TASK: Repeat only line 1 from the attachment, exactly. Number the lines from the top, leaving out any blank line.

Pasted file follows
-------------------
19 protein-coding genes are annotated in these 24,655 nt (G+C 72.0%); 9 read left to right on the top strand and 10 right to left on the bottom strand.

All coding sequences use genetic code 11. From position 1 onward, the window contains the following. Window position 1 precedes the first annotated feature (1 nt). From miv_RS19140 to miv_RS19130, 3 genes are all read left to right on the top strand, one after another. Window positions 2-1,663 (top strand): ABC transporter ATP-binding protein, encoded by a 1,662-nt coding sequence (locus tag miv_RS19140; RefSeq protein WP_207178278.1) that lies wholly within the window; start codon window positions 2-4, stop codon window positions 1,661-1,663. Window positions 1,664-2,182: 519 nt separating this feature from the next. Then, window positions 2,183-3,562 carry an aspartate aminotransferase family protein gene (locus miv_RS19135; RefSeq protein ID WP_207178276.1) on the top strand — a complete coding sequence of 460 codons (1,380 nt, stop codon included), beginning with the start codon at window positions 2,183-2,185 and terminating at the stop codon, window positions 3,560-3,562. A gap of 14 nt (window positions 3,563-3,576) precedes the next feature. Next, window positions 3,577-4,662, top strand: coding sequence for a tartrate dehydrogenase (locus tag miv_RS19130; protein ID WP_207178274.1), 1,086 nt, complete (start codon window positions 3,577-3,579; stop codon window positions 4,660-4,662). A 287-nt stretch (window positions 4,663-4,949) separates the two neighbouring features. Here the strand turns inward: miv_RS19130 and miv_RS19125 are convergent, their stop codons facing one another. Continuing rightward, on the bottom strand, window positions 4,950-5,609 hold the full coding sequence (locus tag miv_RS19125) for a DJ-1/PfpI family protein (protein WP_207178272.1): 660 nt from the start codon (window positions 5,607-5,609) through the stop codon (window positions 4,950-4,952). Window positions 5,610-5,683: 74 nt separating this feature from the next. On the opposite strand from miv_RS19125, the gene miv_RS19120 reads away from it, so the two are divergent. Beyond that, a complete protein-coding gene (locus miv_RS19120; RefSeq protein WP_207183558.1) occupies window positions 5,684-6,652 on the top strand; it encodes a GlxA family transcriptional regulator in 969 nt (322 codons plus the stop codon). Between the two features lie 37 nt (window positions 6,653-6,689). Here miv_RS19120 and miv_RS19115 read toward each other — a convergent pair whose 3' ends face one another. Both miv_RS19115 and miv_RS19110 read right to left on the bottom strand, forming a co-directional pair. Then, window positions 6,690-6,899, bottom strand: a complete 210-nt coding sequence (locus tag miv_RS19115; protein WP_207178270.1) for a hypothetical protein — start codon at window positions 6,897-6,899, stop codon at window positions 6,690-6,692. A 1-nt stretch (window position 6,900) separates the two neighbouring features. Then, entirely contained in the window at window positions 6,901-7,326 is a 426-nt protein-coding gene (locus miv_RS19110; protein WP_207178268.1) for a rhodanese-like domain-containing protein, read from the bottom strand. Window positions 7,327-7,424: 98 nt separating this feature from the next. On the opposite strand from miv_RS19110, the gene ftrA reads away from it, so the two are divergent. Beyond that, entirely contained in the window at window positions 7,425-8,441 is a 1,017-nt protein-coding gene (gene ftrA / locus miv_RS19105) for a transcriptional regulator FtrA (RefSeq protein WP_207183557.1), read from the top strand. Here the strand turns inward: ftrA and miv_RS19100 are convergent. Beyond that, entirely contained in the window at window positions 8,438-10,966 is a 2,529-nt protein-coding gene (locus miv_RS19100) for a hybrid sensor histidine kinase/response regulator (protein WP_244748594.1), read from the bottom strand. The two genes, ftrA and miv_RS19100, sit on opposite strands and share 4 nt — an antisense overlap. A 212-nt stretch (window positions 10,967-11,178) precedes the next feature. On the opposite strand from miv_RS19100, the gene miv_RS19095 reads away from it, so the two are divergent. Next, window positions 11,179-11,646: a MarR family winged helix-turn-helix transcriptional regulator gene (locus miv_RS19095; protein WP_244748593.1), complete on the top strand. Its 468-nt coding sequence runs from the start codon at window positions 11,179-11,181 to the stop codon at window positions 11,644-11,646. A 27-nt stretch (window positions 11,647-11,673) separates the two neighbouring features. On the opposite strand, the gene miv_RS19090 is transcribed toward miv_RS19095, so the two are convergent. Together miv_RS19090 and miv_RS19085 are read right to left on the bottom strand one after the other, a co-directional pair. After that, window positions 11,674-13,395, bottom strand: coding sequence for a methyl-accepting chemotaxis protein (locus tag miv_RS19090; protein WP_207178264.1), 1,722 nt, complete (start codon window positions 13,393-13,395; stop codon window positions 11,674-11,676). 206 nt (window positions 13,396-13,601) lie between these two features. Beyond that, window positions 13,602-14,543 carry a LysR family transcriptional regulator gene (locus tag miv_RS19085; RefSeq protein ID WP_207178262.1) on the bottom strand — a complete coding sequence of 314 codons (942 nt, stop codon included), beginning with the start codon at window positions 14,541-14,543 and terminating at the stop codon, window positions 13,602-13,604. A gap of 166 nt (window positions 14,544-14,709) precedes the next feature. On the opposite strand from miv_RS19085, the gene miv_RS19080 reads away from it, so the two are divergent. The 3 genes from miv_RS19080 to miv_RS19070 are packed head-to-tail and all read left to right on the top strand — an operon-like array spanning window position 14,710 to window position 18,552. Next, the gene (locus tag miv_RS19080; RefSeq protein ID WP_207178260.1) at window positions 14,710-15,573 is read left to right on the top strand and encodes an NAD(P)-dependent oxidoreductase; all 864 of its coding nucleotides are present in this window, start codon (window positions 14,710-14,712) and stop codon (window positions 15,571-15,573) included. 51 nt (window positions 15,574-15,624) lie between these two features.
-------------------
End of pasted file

19 protein-coding genes are annotated in these 24,655 nt (G+C 72.0%); 9 read left to right on the top strand and 10 right to left on the bottom strand.